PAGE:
Two years ago, an advanced reader copy of Kim Woodard Osterholzer’s memoir, A Midwife in Amish Country, arrived in the mail for my roommate. I picked it up off the coffee table one night, started reading, and barely put it down until I reached the last page the next day. I was fascinated by Kim’s account of becoming a midwife and the numerous births she has attended throughout the years. I joined the launch team, posted my reviews, and became a fan of Kim and her work. Then a month ago, Kim popped back into the lunch team Facebook group and invited us to help her launch a new little pair of book babies.
Homebirth Safe & Sacred was born to explore “the many misconceptions surrounding the safety…of both American home birth and American hospital birth.” In this small but informative 116-page book and its companion, Homebirth: Commonly Asked Questions, Kim distills the facts and statistics regarding the benefits of home birth interwoven with scenes of one family’s experience with birthing at home.
When I saw Kim’s invitation to join the new launch team, I practically jumped at the opportunity.
For half a second before clicking the Join Group button I thought, “What are you doing? Why would you agree to promote a book on a topic you, a childless woman, has no life experience with?”
“Because it lights a fire in my soul,” I replied to the devil’s advocate in my head as I clicked the button.
Last week when Kim announced the advance reader copies have been mailed and alerted us to watch our mailboxes for the book’s arrival, I commented on her post, confessing my hesitation:
“I read the Q&A this morning and agree that this is a necessary conversation that needs to be addressed by medical professionals and women of childbearing age. As a 35 year old childless woman who has been fascinated by pregnancy, birth, and babies since young childhood and desperately wants a child of her own–but has no prospects of that happening conventionally, my presence on this launch team feels a bit odd. But my dream has long been to have a home birth yes and when I have a child it’s a subject I feel passionately about, yet don’t feel free to share my opinions on because I don’t have personal experience in this arena. I’m weary of feeling like I can’t express my desires and perspectives because I don’t have kids.”
Interest in childbearing and mothering has been part of my DNA since I was very young. I started reading about pregnancy and birth at age eleven, when my mom got pregnant with my first younger brother. At around age 15, with the relatively new introduction of the internet to our household, the popularity of mommy bloggers, and the arrival of my youngest brother, I discovered the literary genre of birth stories and within that group, the even more specific genre of homebirth. All of it fascinated me–pregnancy, birth, doulas, midwives, birth photography, newborns. I was enthralled–and have been ever since. I’m not sure exactly when it happened, but I’ve known for a long time that I wanted to have a home waterbirth when I finally got married and pregnant.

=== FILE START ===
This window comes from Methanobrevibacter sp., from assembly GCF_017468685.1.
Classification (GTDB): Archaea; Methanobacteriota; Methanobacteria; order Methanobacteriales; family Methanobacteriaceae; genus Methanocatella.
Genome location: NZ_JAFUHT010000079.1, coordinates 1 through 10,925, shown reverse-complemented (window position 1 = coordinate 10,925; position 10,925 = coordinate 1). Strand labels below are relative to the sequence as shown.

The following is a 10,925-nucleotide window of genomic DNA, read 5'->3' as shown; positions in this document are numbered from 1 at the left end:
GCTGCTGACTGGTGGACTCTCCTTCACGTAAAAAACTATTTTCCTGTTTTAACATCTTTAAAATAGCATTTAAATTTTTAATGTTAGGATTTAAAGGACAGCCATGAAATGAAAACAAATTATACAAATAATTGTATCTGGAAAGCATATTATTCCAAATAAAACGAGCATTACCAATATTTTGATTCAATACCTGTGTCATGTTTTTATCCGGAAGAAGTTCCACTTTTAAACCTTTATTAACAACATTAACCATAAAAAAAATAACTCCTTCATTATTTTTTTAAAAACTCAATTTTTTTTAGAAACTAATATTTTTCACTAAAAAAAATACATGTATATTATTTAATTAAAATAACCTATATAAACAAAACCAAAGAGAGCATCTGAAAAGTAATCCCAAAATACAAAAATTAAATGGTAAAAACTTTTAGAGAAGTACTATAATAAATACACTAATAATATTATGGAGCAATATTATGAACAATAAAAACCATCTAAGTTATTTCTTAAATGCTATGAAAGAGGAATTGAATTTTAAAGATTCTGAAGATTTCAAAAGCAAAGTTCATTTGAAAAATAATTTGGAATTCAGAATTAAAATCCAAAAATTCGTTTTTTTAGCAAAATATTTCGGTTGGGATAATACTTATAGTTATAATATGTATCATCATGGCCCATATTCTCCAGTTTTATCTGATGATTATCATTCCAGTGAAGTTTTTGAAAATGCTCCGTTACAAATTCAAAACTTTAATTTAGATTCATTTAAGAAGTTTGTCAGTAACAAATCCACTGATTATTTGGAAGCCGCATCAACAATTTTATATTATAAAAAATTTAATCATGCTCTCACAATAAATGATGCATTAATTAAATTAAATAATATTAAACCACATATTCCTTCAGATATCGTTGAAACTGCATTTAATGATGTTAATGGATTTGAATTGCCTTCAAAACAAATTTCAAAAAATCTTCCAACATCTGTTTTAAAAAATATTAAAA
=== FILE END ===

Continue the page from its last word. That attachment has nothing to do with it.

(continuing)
But that never happened.
Following the strict tenets of purity culture, I not only stuck to the rules to effectively avoid premarital sex and pregnancy (as was the fear-based aim of purity culture) but also learned to passively wait until my future husband rode up on a white horse (to represent his purity, of course), swept me (in my flowy, white dress to showcase my own purity, of course) off my feet, put a ring on my finger, and offered me the means to achieve this desire of my heart.
That’s how it was supposed to play out, according to everything the church (and the Disney empire) taught me. But it hasn’t.
So here I’ve sat on this huge, secret passion and dream hidden deep in my heart while I’ve watched countless friends and family members have children–married or not. Not talking about it. Pretending it didn’t really matter to me. Feigning ignorance about the topic even when I’ve taken in as much information as I possibly could and have solid views and opinions on the subject.
I’m not suggesting that information and theory is a parallel substitute for firsthand experience, but it’s also not to be discredited.
In her reply to my comment in the group, Kim confirmed as much: “You get to have opinions and you get to share them. Incidentally, some of the finest midwives I know never birthed their own babies.”
For a very long time I’ve suppressed the essence of who I am the me I was created to be in order to fit the expectations of who other people wanted me to be or perceived me to be. Squished my uniqueness down until it would fit in the box built by external influences, effectively locking away the parts of my heart, mind, and soul that make me tick. I learned to keep my thoughts, emotions, and opinions to myself in order to keep peace and avoid conflict.
I avoid conversations about topics in which society would assume I had no credibility. Despite my natural curiosity, voracious reading habits stemming from early childhood, and propensity for extensively researching interesting topics, I have allowed societal boundaries (educational background, marital status, religious affiliations, parental status, etc) to dictate what conversations I could or could not enter–regardless of how much knowledge I possess about a given topic.
No longer am I willing to discredit myself to fit the box in which I wasn’t made to be confined.
I want to listen to the intuitive fire inside me when it leaps enthusiastically, fanning the flame of passionate curiosity, making my heart beat wildly as something comes alive within my soul.
This little book has allowed me to do just that, and I’m not sorry.